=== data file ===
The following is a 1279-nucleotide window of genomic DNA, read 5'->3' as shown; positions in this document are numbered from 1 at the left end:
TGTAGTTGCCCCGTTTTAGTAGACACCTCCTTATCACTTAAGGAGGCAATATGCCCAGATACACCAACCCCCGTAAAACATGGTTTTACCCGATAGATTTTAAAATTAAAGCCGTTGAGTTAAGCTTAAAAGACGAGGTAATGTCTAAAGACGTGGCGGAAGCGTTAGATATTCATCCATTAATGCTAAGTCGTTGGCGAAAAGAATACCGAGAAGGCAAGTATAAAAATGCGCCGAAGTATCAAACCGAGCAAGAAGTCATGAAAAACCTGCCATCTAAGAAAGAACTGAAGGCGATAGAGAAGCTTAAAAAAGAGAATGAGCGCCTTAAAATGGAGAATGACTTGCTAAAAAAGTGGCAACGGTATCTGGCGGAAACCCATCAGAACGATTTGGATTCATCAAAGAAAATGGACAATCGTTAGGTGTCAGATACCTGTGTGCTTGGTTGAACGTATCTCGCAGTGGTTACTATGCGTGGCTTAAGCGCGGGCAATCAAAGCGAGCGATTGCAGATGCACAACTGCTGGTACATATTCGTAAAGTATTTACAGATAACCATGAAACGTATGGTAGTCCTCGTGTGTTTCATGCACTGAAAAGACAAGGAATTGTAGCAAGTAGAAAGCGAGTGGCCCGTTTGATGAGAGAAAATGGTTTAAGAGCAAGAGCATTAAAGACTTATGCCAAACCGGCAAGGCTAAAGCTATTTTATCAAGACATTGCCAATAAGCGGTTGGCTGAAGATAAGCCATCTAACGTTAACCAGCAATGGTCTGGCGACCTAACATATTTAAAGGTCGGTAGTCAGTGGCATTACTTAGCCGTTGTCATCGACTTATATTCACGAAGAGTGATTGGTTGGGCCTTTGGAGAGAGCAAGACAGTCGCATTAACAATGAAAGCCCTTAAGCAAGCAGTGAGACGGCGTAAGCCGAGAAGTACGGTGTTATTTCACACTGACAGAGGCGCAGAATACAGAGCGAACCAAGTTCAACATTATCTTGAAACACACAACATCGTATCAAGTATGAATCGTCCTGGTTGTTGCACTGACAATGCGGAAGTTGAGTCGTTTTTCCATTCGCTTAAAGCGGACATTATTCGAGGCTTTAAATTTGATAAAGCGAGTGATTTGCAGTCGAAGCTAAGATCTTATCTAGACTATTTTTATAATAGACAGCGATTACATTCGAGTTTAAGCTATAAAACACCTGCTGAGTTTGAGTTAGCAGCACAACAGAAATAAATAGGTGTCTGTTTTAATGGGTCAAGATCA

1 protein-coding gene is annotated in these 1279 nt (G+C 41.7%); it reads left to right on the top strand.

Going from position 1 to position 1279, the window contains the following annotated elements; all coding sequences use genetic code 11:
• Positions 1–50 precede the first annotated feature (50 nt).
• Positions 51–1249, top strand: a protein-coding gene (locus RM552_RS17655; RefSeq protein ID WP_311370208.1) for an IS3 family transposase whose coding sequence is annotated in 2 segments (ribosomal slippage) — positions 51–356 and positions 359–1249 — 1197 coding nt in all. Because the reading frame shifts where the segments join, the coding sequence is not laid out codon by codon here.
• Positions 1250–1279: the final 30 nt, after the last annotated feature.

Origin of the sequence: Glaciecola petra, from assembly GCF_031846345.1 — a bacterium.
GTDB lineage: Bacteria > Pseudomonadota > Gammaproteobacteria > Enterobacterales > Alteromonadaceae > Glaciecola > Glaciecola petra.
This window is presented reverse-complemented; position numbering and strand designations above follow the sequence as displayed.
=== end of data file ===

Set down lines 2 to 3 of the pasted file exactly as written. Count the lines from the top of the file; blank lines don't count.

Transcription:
TGTAGTTGCCCCGTTTTAGTAGACACCTCCTTATCACTTAAGGAGGCAATATGCCCAGATACACCAACCCCCGTAAAACATGGTTTTACCCGATAGATTTTAAAATTAAAGCCGTTGAGTTAAGCTTAAAAGACGAGGTAATGTCTAAAGACGTGGCGGAAGCGTTAGATATTCATCCATTAATGCTAAGTCGTTGGCGAAAAGAATACCGAGAAGGCAAGTATAAAAATGCGCCGAAGTATCAAACCGAGCAAGAAGTCATGAAAAACCTGCCATCTAAGAAAGAACTGAAGGCGATAGAGAAGCTTAAAAAAGAGAATGAGCGCCTTAAAATGGAGAATGACTTGCTAAAAAAGTGGCAACGGTATCTGGCGGAAACCCATCAGAACGATTTGGATTCATCAAAGAAAATGGACAATCGTTAGGTGTCAGATACCTGTGTGCTTGGTTGAACGTATCTCGCAGTGGTTACTATGCGTGGCTTAAGCGCGGGCAATCAAAGCGAGCGATTGCAGATGCACAACTGCTGGTACATATTCGTAAAGTATTTACAGATAACCATGAAACGTATGGTAGTCCTCGTGTGTTTCATGCACTGAAAAGACAAGGAATTGTAGCAAGTAGAAAGCGAGTGGCCCGTTTGATGAGAGAAAATGGTTTAAGAGCAAGAGCATTAAAGACTTATGCCAAACCGGCAAGGCTAAAGCTATTTTATCAAGACATTGCCAATAAGCGGTTGGCTGAAGATAAGCCATCTAACGTTAACCAGCAATGGTCTGGCGACCTAACATATTTAAAGGTCGGTAGTCAGTGGCATTACTTAGCCGTTGTCATCGACTTATATTCACGAAGAGTGATTGGTTGGGCCTTTGGAGAGAGCAAGACAGTCGCATTAACAATGAAAGCCCTTAAGCAAGCAGTGAGACGGCGTAAGCCGAGAAGTACGGTGTTATTTCACACTGACAGAGGCGCAGAATACAGAGCGAACCAAGTTCAACATTATCTTGAAACACACAACATCGTATCAAGTATGAATCGTCCTGGTTGTTGCACTGACAATGCGGAAGTTGAGTCGTTTTTCCATTCGCTTAAAGCGGACATTATTCGAGGCTTTAAATTTGATAAAGCGAGTGATTTGCAGTCGAAGCTAAGATCTTATCTAGACTATTTTTATAATAGACAGCGATTACATTCGAGTTTAAGCTATAAAACACCTGCTGAGTTTGAGTTAGCAGCACAACAGAAATAAATAGGTGTCTGTTTTAATGGGTCAAGATCA

1 protein-coding gene is annotated in these 1279 nt (G+C 41.7%); it reads left to right on the top strand.